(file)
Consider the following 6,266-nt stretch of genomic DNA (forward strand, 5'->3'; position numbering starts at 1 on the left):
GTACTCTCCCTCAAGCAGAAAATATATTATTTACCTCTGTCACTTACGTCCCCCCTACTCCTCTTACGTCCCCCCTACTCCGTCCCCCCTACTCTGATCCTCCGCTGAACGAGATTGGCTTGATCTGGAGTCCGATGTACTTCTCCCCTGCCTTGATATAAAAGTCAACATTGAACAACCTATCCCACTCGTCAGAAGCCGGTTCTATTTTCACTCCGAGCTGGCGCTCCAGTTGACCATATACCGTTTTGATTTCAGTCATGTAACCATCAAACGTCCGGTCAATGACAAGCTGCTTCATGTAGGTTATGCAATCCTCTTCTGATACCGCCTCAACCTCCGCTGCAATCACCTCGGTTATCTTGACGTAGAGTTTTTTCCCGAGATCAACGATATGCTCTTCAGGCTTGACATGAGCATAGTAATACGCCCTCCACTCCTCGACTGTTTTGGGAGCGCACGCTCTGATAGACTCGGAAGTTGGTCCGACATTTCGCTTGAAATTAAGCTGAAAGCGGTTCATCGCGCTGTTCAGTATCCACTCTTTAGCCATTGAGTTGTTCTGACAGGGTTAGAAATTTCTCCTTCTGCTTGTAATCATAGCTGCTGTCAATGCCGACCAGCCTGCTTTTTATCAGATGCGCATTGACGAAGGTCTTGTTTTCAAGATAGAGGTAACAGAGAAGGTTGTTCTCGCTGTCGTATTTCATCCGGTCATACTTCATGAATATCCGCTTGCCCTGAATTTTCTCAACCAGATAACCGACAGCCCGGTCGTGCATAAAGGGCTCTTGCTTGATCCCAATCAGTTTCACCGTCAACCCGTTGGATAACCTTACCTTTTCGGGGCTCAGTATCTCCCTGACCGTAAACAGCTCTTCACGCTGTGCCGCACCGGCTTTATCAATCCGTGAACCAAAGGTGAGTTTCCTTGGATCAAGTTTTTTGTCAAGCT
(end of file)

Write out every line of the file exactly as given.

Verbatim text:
Consider the following 6,266-nt stretch of genomic DNA (forward strand, 5'->3'; position numbering starts at 1 on the left):
GTACTCTCCCTCAAGCAGAAAATATATTATTTACCTCTGTCACTTACGTCCCCCCTACTCCTCTTACGTCCCCCCTACTCCGTCCCCCCTACTCTGATCCTCCGCTGAACGAGATTGGCTTGATCTGGAGTCCGATGTACTTCTCCCCTGCCTTGATATAAAAGTCAACATTGAACAACCTATCCCACTCGTCAGAAGCCGGTTCTATTTTCACTCCGAGCTGGCGCTCCAGTTGACCATATACCGTTTTGATTTCAGTCATGTAACCATCAAACGTCCGGTCAATGACAAGCTGCTTCATGTAGGTTATGCAATCCTCTTCTGATACCGCCTCAACCTCCGCTGCAATCACCTCGGTTATCTTGACGTAGAGTTTTTTCCCGAGATCAACGATATGCTCTTCAGGCTTGACATGAGCATAGTAATACGCCCTCCACTCCTCGACTGTTTTGGGAGCGCACGCTCTGATAGACTCGGAAGTTGGTCCGACATTTCGCTTGAAATTAAGCTGAAAGCGGTTCATCGCGCTGTTCAGTATCCACTCTTTAGCCATTGAGTTGTTCTGACAGGGTTAGAAATTTCTCCTTCTGCTTGTAATCATAGCTGCTGTCAATGCCGACCAGCCTGCTTTTTATCAGATGCGCATTGACGAAGGTCTTGTTTTCAAGATAGAGGTAACAGAGAAGGTTGTTCTCGCTGTCGTATTTCATCCGGTCATACTTCATGAATATCCGCTTGCCCTGAATTTTCTCAACCAGATAACCGACAGCCCGGTCGTGCATAAAGGGCTCTTGCTTGATCCCAATCAGTTTCACCGTCAACCCGTTGGATAACCTTACCTTTTCGGGGCTCAGTATCTCCCTGACCGTAAACAGCTCTTCACGCTGTGCCGCACCGGCTTTATCAATCCGTGAACCAAAGGTGAGTTTCCTTGGATCAAGTTTTTTGTCAAGCT